The article below contains spoilers for season three of "Boardwalk Empire," including the Sunday, December 2nd episode "Margate Sands."
Steve Buscemi's name still comes first in the credits -- and he got that final close-up in Sunday's season finale -- but three years in, there is no doubt about whose is the true face of "Boardwalk Empire." That'd be Richard Harrow (Jack Huston), the scarred, shoegazing World War I veteran who's like Batman and Harvey Dent rolled into one. In a kingdom where the major players are either morally blind or fatally near-sighted, the one-eyed man is, if not king, then at least a sort of dark knight errant.
At a time when soulful, lethal comic-book heroes have supreme cultural currency, it's no surprise that Richard has become the series' true breakout character (i.e. the only one who anybody would consider dressing as for Halloween). The writers of "Boardwalk Empire" have previously proven themselves capable of ruthlessly reshuffling the deck on their main ensemble, but they're smart to play it as it lays with this particular character: sometimes, to paraphrase Eli Thompson (Shea Wigham) you have to offer the people something that they want.
Which, in last night's season closer "Margate Sands," it was Richard taking down an entire mansion's worth of Gyp Rosetti's (Bobby Cannavale) henchmen, a virtuoso sequence punctuated by an overheard tracking shot that could have been a callback to Gyp's proto-Travis Bickle-act in "You'd Be Surprised" (both episodes were helmed by executive producer Tim Van Patten). As Noel Murray pointed out in his (typically) excellent recap for the A.V. Club, Richard's blood-splattered mug at the end of his rampage was a nice piece of visual shorthand for the stain left on his character by what was essentially a heroic act: liberating a small child (his late best buddy's six-year old son) from the clutches of some out of-town-gangsters.
But more generally speaking, Richard's iconically bisected visage is the perfect emblem for a show that has tried to have it both ways every which way it can: to shape its plotlines to the contours of easily Wikipedia'd early 20th Century history while interjecting entirely imagined events and characters; to luxuriate in lush period textures while retaining a contemporary point of view; to soberly meditate on the moral toll of taking lives while indulging in the most spectacularly choreographed gunplay in all of cable-dom; and to escape the long shadow of Van Patten and series creator Terence Winter's previous employer "The Sopranos" while skilfully recycling many of its key elements -- mainly the blunt equation of criminal enterprise with the more superficially legitimate business of politics and industry and the week-to-week suspense about who's going to get whacked next, and by whom.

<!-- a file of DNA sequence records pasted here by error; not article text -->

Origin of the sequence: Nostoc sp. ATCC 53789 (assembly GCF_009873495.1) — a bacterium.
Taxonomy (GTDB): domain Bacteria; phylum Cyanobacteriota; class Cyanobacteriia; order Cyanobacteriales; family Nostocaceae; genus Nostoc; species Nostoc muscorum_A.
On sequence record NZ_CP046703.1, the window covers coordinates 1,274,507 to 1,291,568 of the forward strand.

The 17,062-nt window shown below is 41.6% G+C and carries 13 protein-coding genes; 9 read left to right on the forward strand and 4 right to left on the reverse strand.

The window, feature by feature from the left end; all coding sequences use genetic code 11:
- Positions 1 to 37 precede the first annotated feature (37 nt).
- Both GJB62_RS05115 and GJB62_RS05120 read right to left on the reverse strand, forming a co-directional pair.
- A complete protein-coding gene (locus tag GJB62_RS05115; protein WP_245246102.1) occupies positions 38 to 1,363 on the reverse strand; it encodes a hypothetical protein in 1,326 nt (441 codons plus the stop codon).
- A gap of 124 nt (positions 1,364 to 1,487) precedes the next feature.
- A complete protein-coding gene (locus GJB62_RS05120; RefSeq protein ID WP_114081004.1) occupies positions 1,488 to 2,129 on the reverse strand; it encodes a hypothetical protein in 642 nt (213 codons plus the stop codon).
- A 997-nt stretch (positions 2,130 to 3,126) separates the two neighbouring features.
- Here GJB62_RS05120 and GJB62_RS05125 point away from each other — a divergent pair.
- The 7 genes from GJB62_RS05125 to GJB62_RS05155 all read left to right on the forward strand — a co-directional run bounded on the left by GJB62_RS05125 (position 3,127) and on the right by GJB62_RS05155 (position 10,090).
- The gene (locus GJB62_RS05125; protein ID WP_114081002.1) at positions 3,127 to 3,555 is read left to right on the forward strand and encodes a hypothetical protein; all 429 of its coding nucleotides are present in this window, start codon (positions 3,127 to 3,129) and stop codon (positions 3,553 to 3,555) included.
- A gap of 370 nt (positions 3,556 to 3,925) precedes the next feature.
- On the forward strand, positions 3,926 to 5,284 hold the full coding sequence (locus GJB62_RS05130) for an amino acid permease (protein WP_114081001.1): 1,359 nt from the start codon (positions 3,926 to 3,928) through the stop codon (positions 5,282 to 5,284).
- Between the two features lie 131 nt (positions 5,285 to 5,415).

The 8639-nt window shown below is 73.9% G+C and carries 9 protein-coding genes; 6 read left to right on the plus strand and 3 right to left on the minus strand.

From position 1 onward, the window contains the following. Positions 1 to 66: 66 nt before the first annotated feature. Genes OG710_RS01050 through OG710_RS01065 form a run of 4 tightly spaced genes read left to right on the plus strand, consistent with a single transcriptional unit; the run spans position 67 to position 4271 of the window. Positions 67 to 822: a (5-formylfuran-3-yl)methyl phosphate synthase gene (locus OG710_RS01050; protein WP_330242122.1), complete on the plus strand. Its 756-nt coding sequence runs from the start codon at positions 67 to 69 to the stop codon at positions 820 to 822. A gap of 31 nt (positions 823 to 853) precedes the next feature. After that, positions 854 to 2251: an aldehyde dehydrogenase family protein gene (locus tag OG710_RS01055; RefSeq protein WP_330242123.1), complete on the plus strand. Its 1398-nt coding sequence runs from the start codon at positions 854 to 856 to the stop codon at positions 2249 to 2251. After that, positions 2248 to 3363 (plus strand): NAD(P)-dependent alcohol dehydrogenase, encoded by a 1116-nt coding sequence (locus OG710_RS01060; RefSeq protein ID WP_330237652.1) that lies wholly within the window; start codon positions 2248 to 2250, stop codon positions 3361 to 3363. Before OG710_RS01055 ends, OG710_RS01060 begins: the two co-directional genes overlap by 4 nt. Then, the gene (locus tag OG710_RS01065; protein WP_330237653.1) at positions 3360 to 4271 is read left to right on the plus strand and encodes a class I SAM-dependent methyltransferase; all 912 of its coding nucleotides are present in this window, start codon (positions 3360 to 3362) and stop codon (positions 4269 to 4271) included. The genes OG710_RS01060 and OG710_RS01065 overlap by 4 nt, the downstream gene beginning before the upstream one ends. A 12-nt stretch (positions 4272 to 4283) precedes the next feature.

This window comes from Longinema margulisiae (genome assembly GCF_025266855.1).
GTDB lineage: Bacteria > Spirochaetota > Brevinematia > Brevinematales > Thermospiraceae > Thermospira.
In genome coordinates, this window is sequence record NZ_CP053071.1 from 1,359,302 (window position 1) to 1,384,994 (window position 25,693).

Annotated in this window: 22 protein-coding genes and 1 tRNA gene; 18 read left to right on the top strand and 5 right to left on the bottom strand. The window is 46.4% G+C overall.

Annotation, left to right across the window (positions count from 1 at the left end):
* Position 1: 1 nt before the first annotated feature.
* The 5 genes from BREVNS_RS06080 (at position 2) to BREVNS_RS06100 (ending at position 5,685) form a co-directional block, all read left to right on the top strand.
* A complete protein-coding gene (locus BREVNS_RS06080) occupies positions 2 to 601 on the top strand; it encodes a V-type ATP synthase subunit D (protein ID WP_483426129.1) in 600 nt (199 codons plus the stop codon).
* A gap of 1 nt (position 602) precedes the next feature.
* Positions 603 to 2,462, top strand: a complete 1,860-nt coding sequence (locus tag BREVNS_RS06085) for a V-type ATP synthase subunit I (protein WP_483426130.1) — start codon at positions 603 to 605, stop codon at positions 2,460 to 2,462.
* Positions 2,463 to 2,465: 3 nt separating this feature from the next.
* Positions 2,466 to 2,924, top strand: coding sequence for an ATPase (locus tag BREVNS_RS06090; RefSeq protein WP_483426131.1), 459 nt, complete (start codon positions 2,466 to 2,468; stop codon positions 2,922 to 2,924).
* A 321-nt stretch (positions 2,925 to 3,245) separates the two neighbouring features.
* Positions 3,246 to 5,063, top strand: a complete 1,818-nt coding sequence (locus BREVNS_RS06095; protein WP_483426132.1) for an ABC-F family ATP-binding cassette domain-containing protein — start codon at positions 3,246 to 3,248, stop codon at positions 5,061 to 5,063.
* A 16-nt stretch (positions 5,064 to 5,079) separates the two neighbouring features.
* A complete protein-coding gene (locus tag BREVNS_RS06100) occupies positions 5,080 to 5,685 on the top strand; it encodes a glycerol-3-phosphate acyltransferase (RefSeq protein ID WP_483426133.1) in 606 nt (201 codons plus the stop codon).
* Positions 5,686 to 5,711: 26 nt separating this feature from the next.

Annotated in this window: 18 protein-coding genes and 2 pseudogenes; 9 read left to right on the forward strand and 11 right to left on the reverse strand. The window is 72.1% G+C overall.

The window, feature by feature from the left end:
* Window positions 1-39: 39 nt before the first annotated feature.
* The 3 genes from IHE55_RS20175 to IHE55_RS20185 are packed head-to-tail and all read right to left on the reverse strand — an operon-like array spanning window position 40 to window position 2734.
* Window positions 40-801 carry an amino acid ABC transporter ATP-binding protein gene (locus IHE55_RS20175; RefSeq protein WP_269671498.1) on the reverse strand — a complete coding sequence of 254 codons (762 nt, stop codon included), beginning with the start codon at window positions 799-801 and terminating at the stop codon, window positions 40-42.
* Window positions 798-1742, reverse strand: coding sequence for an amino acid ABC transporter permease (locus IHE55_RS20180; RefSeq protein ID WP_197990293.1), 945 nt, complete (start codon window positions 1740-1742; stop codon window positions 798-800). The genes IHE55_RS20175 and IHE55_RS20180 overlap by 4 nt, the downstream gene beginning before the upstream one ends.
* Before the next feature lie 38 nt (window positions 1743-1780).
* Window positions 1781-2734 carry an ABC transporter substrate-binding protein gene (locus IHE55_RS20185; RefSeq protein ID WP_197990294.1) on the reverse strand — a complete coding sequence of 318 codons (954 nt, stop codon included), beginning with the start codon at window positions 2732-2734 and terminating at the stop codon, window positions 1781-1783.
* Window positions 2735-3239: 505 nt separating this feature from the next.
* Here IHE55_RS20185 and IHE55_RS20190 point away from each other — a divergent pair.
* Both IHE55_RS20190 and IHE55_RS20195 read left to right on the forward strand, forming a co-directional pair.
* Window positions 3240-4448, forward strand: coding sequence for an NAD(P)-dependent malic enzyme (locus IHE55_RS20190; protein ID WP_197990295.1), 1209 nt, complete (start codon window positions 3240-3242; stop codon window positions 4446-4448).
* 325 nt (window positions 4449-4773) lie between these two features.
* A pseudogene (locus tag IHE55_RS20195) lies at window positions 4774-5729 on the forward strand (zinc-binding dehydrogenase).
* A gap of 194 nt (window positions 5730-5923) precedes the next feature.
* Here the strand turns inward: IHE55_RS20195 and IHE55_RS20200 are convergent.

On the last count, the show pulled a Harrow, making a halfway decent show of transcending its underlying pulpiness before playing it as a trump card. The satisfaction of seeing Stephen Graham's Al Capone ride into town as a sort of deus ex machine gun in the Nucky-Gyp feud was cheap, but it was also potent -- an explicit acknowledgment that the show had tipped over into the sort of unrepentant gangland fantasia that a lot of viewers probably thought they had signed on for in the first place.
Where the ever-conscientous David Chase ultimately attempted to problematize his viewership's bloodlust through staging that called attention to the ridiculous and over-the-top nature of television violence -- recall the horror-movie parody of "Cleaver," or the notably baroque executions in the series' penultimate "Blue Comet" -- Van Patten and his collaborators have dovetailed their own ultimate ambitions to craft a tony episodic equivalent to "The Untouchables" with the rise of Capone, Meyer Lansky and Lucky Luciano, all of whom are now ready for their close-up in a historically supportable fashion.
To pinpoint the moment when "Boardwalk Empire" found its swagger, you'd probably have to go back to the end of season two and the death of Michael Pitt's Jimmy Darmody. The broad strokes of his fatal arc were fairly close to the various (and increasingly redundant) "Sopranos" plotlines where circumstances forced Tony to off a close friend and confidant, with Nucky proving his cold-blooded bona fides by executing his former protege and surrogate son face to face in an appropriately cinematic rain storm. (Buscemi probably appreciated being on the right end of the trigger this time, having so memorably perished via shotgun blast at the end of the fifth season of "The Sopranos.")
But the finer details, like the revelation of just how screwed up Jimmy's relationship with his mother Gillian (Gretchen Mol) really was, or his almost heroic resignation to his fate after failing so badly at becoming an underworld prince imparted a sense of tragedy to the proceedings -- the feeling that the death of the show's second lead was not an instance of writerly shock tactics but rather a carefully prepared illustration of what was potentially waiting underneath the boardwalk for all of the show's would-be hustlers and climbers.